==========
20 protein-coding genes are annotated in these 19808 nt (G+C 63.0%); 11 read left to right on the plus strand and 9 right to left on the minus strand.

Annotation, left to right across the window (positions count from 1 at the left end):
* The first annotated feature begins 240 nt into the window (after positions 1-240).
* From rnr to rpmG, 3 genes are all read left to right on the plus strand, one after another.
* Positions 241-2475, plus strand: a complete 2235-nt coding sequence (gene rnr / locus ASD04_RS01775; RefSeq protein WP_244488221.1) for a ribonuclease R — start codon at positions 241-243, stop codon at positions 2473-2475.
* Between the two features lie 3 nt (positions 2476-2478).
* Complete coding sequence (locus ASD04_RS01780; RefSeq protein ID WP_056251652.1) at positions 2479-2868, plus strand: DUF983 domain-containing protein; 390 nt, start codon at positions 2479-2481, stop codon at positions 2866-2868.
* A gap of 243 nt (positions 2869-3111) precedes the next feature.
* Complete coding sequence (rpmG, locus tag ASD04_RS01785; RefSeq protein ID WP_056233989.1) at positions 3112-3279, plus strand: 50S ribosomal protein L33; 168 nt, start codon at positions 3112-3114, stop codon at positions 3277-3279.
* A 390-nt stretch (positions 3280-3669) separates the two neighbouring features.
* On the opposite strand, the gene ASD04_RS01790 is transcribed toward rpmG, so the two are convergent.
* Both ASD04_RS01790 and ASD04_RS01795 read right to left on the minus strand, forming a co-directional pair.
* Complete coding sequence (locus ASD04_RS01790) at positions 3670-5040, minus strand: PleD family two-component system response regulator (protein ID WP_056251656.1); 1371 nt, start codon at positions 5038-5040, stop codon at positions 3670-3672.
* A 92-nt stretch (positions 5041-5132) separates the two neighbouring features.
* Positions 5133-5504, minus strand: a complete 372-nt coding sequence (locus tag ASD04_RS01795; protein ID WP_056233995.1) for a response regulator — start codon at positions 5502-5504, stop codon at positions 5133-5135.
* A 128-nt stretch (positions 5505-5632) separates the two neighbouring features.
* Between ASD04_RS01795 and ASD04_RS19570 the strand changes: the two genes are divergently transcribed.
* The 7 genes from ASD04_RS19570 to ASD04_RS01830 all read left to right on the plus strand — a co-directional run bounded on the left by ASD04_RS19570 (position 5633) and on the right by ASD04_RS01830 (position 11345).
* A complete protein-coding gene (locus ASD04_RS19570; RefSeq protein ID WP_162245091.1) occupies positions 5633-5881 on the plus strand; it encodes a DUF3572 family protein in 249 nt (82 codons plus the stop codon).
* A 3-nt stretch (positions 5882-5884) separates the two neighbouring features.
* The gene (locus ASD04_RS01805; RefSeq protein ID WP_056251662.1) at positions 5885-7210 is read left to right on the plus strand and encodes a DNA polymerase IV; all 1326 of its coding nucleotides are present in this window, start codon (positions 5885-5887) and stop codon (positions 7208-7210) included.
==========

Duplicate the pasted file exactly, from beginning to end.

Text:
20 protein-coding genes are annotated in these 19808 nt (G+C 63.0%); 11 read left to right on the plus strand and 9 right to left on the minus strand.

Annotation, left to right across the window (positions count from 1 at the left end):
* The first annotated feature begins 240 nt into the window (after positions 1-240).
* From rnr to rpmG, 3 genes are all read left to right on the plus strand, one after another.
* Positions 241-2475, plus strand: a complete 2235-nt coding sequence (gene rnr / locus ASD04_RS01775; RefSeq protein WP_244488221.1) for a ribonuclease R — start codon at positions 241-243, stop codon at positions 2473-2475.
* Between the two features lie 3 nt (positions 2476-2478).
* Complete coding sequence (locus ASD04_RS01780; RefSeq protein ID WP_056251652.1) at positions 2479-2868, plus strand: DUF983 domain-containing protein; 390 nt, start codon at positions 2479-2481, stop codon at positions 2866-2868.
* A gap of 243 nt (positions 2869-3111) precedes the next feature.
* Complete coding sequence (rpmG, locus tag ASD04_RS01785; RefSeq protein ID WP_056233989.1) at positions 3112-3279, plus strand: 50S ribosomal protein L33; 168 nt, start codon at positions 3112-3114, stop codon at positions 3277-3279.
* A 390-nt stretch (positions 3280-3669) separates the two neighbouring features.
* On the opposite strand, the gene ASD04_RS01790 is transcribed toward rpmG, so the two are convergent.
* Both ASD04_RS01790 and ASD04_RS01795 read right to left on the minus strand, forming a co-directional pair.
* Complete coding sequence (locus ASD04_RS01790) at positions 3670-5040, minus strand: PleD family two-component system response regulator (protein ID WP_056251656.1); 1371 nt, start codon at positions 5038-5040, stop codon at positions 3670-3672.
* A 92-nt stretch (positions 5041-5132) separates the two neighbouring features.
* Positions 5133-5504, minus strand: a complete 372-nt coding sequence (locus tag ASD04_RS01795; protein ID WP_056233995.1) for a response regulator — start codon at positions 5502-5504, stop codon at positions 5133-5135.
* A 128-nt stretch (positions 5505-5632) separates the two neighbouring features.
* Between ASD04_RS01795 and ASD04_RS19570 the strand changes: the two genes are divergently transcribed.
* The 7 genes from ASD04_RS19570 to ASD04_RS01830 all read left to right on the plus strand — a co-directional run bounded on the left by ASD04_RS19570 (position 5633) and on the right by ASD04_RS01830 (position 11345).
* A complete protein-coding gene (locus ASD04_RS19570; RefSeq protein ID WP_162245091.1) occupies positions 5633-5881 on the plus strand; it encodes a DUF3572 family protein in 249 nt (82 codons plus the stop codon).
* A 3-nt stretch (positions 5882-5884) separates the two neighbouring features.
* The gene (locus ASD04_RS01805; RefSeq protein ID WP_056251662.1) at positions 5885-7210 is read left to right on the plus strand and encodes a DNA polymerase IV; all 1326 of its coding nucleotides are present in this window, start codon (positions 5885-5887) and stop codon (positions 7208-7210) included.